Middlesex concerned by long-term impact of Twenty20 changes

Middlesex won their only Twenty20 title when they lifted the Twenty20 Cup in 2008

Middlesex chairman Mike O'Farrell says he supports the concept of a city-based Twenty20 competition, but has long-term concerns over money and governance.

The county became the first to object to a change in England and Wales Cricket Board (ECB) rules, which would allow the competition to take place.

Essex have since also objected, while Yorkshire, Durham and Sussex are amongst those to give their support.

The rule change requires the support of 31 of the 41 voting members.

"We do support the concept of a new tournament - we're very committed to that concept of reflecting change," O'Farrell told BBC Radio London.

"It is much more to do with how the process is working and what the final outcomes will be, and actually what this means to the longer term structure in the game."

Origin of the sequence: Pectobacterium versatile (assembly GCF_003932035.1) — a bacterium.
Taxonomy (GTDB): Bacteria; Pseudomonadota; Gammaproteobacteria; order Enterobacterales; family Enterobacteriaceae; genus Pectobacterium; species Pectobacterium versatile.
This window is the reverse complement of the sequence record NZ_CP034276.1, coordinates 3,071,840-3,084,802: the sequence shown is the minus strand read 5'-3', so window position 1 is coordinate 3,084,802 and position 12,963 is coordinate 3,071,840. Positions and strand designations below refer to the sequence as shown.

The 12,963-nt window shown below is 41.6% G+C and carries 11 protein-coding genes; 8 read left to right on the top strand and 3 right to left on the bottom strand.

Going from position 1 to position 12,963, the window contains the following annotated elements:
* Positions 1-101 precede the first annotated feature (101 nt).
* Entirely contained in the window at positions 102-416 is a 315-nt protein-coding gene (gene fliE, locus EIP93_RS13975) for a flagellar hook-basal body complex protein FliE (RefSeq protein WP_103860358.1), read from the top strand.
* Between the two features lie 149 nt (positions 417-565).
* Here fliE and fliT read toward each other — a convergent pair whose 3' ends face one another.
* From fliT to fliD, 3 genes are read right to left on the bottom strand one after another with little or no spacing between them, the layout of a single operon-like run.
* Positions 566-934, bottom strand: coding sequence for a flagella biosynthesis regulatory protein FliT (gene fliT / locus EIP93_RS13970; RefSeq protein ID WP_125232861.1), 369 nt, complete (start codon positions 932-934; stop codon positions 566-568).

The city-based tournament would involve eight teams and is set to start in 2018, with all first-class counties guaranteed £1.3m by the ECB.

Middlesex do not own their own ground and are instead tenants of the Marylebone Cricket Club at Lord's, which O'Farrell said puts the county in a "unique" position.

"We are very involved in the London boroughs and with schools and other clubs, and we could put that money to very good use there," he continued.

"My concern is for the longer term, we could all sign up for £1.3m a year for four years.

"I worry about year five for county cricket and I worry on behalf of the members, and 150-plus years of Middlesex history.

"That's the debate we're having at the moment, and I'm not sure that the board and I feel sufficiently strong enough to guarantee the future beyond year four."

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